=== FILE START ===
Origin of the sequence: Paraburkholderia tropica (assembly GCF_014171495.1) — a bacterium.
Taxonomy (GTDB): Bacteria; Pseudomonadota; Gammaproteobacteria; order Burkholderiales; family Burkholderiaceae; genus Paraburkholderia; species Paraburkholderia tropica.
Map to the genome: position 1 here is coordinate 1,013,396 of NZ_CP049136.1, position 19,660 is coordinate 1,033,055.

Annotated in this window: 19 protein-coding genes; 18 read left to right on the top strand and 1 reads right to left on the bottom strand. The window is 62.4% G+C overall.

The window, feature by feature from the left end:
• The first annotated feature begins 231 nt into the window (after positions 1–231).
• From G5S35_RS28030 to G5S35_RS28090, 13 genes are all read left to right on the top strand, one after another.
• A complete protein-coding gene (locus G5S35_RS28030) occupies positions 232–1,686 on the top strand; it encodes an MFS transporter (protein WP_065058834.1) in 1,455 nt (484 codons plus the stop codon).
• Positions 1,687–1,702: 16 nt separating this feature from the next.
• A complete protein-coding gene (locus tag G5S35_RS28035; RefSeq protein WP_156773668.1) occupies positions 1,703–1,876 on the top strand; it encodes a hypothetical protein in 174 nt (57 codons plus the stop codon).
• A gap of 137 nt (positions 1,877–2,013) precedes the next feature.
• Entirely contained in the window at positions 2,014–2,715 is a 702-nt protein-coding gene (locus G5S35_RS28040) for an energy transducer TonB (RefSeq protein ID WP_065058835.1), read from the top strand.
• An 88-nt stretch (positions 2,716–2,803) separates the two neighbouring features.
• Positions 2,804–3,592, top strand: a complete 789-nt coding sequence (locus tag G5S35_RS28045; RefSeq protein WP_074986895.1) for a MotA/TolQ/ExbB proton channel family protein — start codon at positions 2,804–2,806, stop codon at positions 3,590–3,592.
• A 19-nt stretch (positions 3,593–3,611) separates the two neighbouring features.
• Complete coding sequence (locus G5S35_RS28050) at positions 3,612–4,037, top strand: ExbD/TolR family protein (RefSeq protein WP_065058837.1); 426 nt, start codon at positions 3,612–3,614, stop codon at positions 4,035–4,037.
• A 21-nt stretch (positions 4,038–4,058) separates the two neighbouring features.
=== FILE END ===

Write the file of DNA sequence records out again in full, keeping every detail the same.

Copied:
Origin of the sequence: Paraburkholderia tropica (assembly GCF_014171495.1) — a bacterium.
Taxonomy (GTDB): Bacteria; Pseudomonadota; Gammaproteobacteria; order Burkholderiales; family Burkholderiaceae; genus Paraburkholderia; species Paraburkholderia tropica.
Map to the genome: position 1 here is coordinate 1,013,396 of NZ_CP049136.1, position 19,660 is coordinate 1,033,055.

Annotated in this window: 19 protein-coding genes; 18 read left to right on the top strand and 1 reads right to left on the bottom strand. The window is 62.4% G+C overall.

The window, feature by feature from the left end:
• The first annotated feature begins 231 nt into the window (after positions 1–231).
• From G5S35_RS28030 to G5S35_RS28090, 13 genes are all read left to right on the top strand, one after another.
• A complete protein-coding gene (locus G5S35_RS28030) occupies positions 232–1,686 on the top strand; it encodes an MFS transporter (protein WP_065058834.1) in 1,455 nt (484 codons plus the stop codon).
• Positions 1,687–1,702: 16 nt separating this feature from the next.
• A complete protein-coding gene (locus tag G5S35_RS28035; RefSeq protein WP_156773668.1) occupies positions 1,703–1,876 on the top strand; it encodes a hypothetical protein in 174 nt (57 codons plus the stop codon).
• A gap of 137 nt (positions 1,877–2,013) precedes the next feature.
• Entirely contained in the window at positions 2,014–2,715 is a 702-nt protein-coding gene (locus G5S35_RS28040) for an energy transducer TonB (RefSeq protein ID WP_065058835.1), read from the top strand.
• An 88-nt stretch (positions 2,716–2,803) separates the two neighbouring features.
• Positions 2,804–3,592, top strand: a complete 789-nt coding sequence (locus tag G5S35_RS28045; RefSeq protein WP_074986895.1) for a MotA/TolQ/ExbB proton channel family protein — start codon at positions 2,804–2,806, stop codon at positions 3,590–3,592.
• A 19-nt stretch (positions 3,593–3,611) separates the two neighbouring features.
• Complete coding sequence (locus G5S35_RS28050) at positions 3,612–4,037, top strand: ExbD/TolR family protein (RefSeq protein WP_065058837.1); 426 nt, start codon at positions 3,612–3,614, stop codon at positions 4,035–4,037.
• A 21-nt stretch (positions 4,038–4,058) separates the two neighbouring features.